is a historical building complex in Brühl, North Rhine-Westphalia, Germany, which has been listed as a UNESCO cultural World Heritage Site since 1984. The buildings are connected by the spacious gardens and trees of the Schlosspark. Augustusburg Palace and its parks also serve as a venue for the Brühl Palace Concerts. The Max Ernst Museum is located nearby.
The gardens were designed by Dominique Girard. An elaborate flower garden for an area south of the palaces was also designed, but it was restructured by Peter Joseph Lenné in the 19th century and turned into a landscape garden. Attempts to renovate the area have proven difficult, due to poor source material availability.
The palaces were built at the beginning of the 18th century by the Archbishop-Elector of Cologne, Clemens August of Bavaria of the Wittelsbach family. The architects were Johann Conrad Schlaun and François de Cuvilliés.
With Halloween just around the corner, let’s take a look at one of Germany’s creepiest places:
Castle sits on a hilltop overlooking the city of Darmstadt. It was
constructed sometime before the year 1250 by Lord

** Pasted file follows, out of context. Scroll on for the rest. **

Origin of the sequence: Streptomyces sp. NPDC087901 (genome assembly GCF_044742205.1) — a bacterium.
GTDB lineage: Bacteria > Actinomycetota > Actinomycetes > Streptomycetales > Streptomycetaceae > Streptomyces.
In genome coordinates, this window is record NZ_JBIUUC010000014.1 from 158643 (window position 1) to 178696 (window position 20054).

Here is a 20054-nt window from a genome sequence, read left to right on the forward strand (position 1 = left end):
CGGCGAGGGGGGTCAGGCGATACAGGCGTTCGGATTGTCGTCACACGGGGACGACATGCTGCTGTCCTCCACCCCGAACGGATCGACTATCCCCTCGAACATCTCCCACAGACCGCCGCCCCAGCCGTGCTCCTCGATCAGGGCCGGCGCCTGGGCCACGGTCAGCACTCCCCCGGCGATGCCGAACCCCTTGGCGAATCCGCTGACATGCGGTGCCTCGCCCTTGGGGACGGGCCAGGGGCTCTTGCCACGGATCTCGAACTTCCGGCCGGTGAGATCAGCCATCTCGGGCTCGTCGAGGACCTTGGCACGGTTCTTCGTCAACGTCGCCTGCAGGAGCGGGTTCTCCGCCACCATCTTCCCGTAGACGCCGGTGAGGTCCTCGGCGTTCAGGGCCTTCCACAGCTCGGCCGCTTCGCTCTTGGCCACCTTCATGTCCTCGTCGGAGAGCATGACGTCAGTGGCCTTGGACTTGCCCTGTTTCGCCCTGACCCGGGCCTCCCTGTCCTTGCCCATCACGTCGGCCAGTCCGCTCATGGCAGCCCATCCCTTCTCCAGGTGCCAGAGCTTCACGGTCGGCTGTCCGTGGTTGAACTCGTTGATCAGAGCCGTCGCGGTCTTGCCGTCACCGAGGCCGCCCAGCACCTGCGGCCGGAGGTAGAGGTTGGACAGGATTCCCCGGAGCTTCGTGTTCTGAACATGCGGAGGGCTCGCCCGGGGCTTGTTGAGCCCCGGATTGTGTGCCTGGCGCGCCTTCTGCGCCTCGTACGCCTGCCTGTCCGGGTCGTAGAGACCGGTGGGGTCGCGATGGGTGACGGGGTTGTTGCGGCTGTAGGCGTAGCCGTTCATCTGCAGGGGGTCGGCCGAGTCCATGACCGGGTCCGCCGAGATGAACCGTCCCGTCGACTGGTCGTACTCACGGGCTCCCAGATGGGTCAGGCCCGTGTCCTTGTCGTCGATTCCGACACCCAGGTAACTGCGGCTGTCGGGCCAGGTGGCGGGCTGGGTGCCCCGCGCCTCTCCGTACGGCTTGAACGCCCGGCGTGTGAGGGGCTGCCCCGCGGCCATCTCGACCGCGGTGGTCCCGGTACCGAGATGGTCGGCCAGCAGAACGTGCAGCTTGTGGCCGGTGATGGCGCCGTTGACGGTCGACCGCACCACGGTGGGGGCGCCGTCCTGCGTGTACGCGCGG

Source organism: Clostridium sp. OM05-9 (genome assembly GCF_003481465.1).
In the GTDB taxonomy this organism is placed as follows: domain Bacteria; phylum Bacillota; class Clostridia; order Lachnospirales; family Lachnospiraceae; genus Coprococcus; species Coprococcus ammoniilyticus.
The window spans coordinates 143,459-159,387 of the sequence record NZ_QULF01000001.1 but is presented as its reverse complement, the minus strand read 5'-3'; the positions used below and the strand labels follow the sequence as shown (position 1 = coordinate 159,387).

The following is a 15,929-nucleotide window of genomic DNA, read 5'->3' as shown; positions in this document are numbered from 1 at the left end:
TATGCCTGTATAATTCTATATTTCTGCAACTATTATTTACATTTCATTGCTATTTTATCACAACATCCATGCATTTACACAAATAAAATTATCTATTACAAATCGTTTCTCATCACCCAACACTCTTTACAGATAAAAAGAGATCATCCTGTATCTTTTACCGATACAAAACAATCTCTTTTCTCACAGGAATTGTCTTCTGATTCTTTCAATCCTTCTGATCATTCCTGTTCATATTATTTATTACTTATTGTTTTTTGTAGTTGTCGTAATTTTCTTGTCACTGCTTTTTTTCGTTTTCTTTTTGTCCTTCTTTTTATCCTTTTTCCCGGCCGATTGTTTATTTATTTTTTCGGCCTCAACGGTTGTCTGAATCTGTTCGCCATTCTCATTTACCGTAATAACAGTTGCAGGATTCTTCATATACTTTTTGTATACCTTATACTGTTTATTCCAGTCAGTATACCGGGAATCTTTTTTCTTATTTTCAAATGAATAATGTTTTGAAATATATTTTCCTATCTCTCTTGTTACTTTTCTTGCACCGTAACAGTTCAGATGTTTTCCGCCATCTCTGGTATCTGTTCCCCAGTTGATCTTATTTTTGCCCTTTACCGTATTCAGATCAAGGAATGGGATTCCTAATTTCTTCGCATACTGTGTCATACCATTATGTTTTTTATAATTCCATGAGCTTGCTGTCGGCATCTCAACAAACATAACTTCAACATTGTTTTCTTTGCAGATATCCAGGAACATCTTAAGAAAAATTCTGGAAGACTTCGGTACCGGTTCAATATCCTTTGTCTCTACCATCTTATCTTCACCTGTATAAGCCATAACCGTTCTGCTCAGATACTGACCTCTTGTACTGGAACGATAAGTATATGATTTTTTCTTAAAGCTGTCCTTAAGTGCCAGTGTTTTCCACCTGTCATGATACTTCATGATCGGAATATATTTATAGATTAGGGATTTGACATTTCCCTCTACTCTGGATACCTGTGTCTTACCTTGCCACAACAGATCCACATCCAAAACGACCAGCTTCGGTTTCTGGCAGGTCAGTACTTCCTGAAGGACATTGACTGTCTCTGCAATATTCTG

Conrad II Reiz of Breuberg, who founded the free imperial Barony of
Frankenstein. Over the coming centuries, the castle was home to various
different families and witnessed several territorial conflicts. In 1673,
Johann Conrad Dippel - who later became an
alchemist - was born in the castle. The structure fell into ruins in
the 18th century and was restored in the mid-19th century.
most famous story is, of course, that of the alchemist who worked in
the castle in the 17th century. He was known to experiment
with strange potions. He supposedly created an animal oil (which he
named “Dippel’s Oil”) that was a so-called “elixir of life”. There are
also rumors that the man studied anatomy and conducted experiements on
cadavers, some of which he dug up himself from
graves. There is no evidence that proves that any of this happened, but
local people believe the legends are true.
is believed that this historic castle and the story of the alchemist
inspired Mary Shelley’s 1818 novel “Frankenstein.” There
is evidence that the author traveled to the region before writing her
book. And it’s no wonder that the castle served as an inspiration for
her spooky ideas: the structure is surrounded by thick, dark forests
shrouded in mystery, legends and folklore. There
is a place in the forest where compasses do not work properly. The
castle grounds were allegedly also home to a dragon in the early 1800s
and a fountain of youth that continues to attract women during a full
a group of American Airmen from the 435th Transportation Squadron heard
these stories in 1978, they had an idea: they would
start an annual Halloween festival at this creepy castle. Today, the
Halloween festival at Frankenstein Castle is one of the largest in
Europe. If you’re in Germany this Halloween and would like to find a
place to celebrate this spooky American holiday, head
over to Frankenstein Castle - you’ll be sure to get a good scare!